WHO South-East Asia Journal of Public Health
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PERSPECTIVE
Year : 2016  |  Volume : 5  |  Issue : 1  |  Page : 5-16

Slowing the diabetes epidemic in the World Health Organization South-East Asia Region: the role of diet and physical activity


Madras Diabetes Research Foundation and Dr Mohan's Diabetes Specialties Centre, WHO Collaborating Centre for Noncommunicable Diseases Prevention and Control, Chennai, India

Correspondence Address:
Viswanathan Mohan
Director and Chief of Diabetes Research, Madras Diabetes Research Foundation and Dr Mohan's Diabetes Specialties Centre, WHO Collaborating Centre for Noncommunicable Diseases Prevention and Control, 4 Conran Smith Road, Gopalapuram, Chennai – 600 086
India
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DOI: 10.4103/2224-3151.206554

PMID: 28604391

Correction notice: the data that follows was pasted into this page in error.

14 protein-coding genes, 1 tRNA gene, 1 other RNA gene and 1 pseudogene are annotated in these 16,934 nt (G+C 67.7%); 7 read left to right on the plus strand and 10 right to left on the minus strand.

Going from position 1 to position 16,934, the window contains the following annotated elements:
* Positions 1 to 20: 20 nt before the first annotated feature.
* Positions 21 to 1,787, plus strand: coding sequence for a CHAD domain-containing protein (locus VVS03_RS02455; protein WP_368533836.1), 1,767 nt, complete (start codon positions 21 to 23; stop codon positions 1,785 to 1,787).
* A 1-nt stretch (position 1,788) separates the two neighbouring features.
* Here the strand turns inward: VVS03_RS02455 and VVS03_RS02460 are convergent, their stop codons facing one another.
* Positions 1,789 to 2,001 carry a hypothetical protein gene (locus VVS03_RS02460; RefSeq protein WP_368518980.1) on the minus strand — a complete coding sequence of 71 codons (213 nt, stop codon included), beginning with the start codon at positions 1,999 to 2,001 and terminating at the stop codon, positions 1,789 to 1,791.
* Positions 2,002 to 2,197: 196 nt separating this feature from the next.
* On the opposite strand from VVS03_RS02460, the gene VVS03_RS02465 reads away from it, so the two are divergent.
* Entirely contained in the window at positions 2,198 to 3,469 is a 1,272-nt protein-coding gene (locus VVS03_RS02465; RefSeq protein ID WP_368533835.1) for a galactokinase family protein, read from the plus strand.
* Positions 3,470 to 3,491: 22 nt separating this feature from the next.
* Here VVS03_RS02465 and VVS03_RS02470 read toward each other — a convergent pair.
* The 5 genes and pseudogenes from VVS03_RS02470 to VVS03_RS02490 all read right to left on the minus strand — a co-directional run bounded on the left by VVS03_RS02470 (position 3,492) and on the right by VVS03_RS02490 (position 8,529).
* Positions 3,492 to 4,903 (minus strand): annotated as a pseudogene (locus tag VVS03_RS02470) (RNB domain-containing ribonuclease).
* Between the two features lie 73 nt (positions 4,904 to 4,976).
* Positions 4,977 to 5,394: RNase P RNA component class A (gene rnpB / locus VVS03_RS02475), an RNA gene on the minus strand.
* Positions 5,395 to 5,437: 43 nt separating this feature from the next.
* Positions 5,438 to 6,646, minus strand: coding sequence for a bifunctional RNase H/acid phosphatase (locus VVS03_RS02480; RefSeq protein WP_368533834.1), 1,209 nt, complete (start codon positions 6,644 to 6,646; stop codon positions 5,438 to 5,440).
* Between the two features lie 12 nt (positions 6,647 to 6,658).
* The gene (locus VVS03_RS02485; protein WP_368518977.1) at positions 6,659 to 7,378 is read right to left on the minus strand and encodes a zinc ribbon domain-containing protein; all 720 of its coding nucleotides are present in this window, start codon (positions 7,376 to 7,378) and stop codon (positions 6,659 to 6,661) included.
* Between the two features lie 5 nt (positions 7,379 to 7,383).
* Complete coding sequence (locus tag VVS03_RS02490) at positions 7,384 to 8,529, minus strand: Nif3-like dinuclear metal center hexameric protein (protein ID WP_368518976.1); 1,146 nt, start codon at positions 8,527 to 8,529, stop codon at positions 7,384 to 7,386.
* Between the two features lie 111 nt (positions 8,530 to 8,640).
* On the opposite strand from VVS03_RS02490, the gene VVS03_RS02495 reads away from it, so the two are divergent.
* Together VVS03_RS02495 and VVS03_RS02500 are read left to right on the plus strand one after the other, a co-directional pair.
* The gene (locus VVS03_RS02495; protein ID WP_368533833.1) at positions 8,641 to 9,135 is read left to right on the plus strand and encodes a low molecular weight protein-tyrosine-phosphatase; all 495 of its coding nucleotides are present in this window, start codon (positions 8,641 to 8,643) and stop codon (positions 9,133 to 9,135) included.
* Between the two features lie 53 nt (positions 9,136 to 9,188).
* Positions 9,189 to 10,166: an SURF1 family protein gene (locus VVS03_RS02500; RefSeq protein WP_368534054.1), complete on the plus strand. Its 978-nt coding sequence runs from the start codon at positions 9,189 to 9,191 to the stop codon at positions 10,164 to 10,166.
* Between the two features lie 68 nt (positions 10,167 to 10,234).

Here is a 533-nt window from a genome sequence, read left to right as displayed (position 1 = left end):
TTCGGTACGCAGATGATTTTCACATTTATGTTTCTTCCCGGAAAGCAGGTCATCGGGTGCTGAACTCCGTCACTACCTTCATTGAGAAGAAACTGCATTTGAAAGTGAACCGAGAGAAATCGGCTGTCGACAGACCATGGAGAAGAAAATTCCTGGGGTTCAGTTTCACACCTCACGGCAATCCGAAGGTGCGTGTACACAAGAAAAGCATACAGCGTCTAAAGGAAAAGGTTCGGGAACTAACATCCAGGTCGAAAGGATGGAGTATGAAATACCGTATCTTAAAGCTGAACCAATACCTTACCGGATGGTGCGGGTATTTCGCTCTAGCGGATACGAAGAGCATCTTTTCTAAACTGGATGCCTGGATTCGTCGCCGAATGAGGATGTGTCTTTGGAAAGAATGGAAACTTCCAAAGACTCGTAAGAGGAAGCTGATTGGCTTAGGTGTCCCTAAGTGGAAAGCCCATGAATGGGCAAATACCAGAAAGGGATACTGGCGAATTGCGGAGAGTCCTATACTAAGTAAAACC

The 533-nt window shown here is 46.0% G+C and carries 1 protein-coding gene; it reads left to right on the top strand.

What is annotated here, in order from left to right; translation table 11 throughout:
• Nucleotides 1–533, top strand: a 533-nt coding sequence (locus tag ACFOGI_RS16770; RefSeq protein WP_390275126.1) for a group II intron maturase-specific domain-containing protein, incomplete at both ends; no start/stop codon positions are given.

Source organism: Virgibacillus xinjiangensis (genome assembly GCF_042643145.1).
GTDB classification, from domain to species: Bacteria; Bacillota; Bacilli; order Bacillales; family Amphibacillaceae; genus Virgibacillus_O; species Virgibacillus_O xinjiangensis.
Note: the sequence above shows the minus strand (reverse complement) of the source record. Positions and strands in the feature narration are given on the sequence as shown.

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The nutrition transition occurring in the World Health Organization South-East Asia Region, as a result of rapid urbanization and economic development, has perhaps made this region one of the epicentres of the diabetes epidemic. This review attempts to evaluate the role of diet and physical inactivity in the South-East Asia Region in promoting this epidemic and points to strategies to slow it down by lifestyle modification. The emerging new food-production technologies and supermarkets have made energy-dense foods more easily available. This includes refined carbohydrate foods like those with added sugars, and refined grains and unhealthy fats. In addition, increased availability of modern technology and motorized transport has led to decreased physical activity. South Asian diets tend to be based on high-carbohydrate foods, with a predominance of refined grains. All of these accentuate the risk of diabetes in people of this region, who already have a unique “south Asian phenotype”. However, there is increasing evidence that altering diet by replacing refined cereals like white rice with whole grains (e.g. brown rice) and increasing physical activity can help to prevent diabetes in high-risk individuals. An urgent, concerted effort is now needed to improve diet quality and encourage physical activity, by introducing changes in policies related to food and built environments, and improving health systems to tackle noncommunicable diseases like diabetes.


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